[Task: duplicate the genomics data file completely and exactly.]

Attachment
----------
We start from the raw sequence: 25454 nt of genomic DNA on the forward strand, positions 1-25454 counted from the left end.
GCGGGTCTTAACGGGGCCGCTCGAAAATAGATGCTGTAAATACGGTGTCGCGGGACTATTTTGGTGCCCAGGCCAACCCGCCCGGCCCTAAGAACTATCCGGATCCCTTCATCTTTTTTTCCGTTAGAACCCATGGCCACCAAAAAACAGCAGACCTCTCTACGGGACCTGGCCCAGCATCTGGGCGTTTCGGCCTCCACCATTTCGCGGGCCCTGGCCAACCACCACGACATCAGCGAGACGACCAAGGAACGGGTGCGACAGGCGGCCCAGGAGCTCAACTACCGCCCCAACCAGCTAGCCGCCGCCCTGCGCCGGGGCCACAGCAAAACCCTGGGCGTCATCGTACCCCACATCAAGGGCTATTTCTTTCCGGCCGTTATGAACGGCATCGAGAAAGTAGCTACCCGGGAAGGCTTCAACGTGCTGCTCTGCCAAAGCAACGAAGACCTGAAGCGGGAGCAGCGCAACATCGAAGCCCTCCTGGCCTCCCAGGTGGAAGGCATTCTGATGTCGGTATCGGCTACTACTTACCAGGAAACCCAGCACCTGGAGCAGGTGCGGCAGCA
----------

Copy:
We start from the raw sequence: 25454 nt of genomic DNA on the forward strand, positions 1-25454 counted from the left end.
GCGGGTCTTAACGGGGCCGCTCGAAAATAGATGCTGTAAATACGGTGTCGCGGGACTATTTTGGTGCCCAGGCCAACCCGCCCGGCCCTAAGAACTATCCGGATCCCTTCATCTTTTTTTCCGTTAGAACCCATGGCCACCAAAAAACAGCAGACCTCTCTACGGGACCTGGCCCAGCATCTGGGCGTTTCGGCCTCCACCATTTCGCGGGCCCTGGCCAACCACCACGACATCAGCGAGACGACCAAGGAACGGGTGCGACAGGCGGCCCAGGAGCTCAACTACCGCCCCAACCAGCTAGCCGCCGCCCTGCGCCGGGGCCACAGCAAAACCCTGGGCGTCATCGTACCCCACATCAAGGGCTATTTCTTTCCGGCCGTTATGAACGGCATCGAGAAAGTAGCTACCCGGGAAGGCTTCAACGTGCTGCTCTGCCAAAGCAACGAAGACCTGAAGCGGGAGCAGCGCAACATCGAAGCCCTCCTGGCCTCCCAGGTGGAAGGCATTCTGATGTCGGTATCGGCTACTACTTACCAGGAAACCCAGCACCTGGAGCAGGTGCGGCAGCA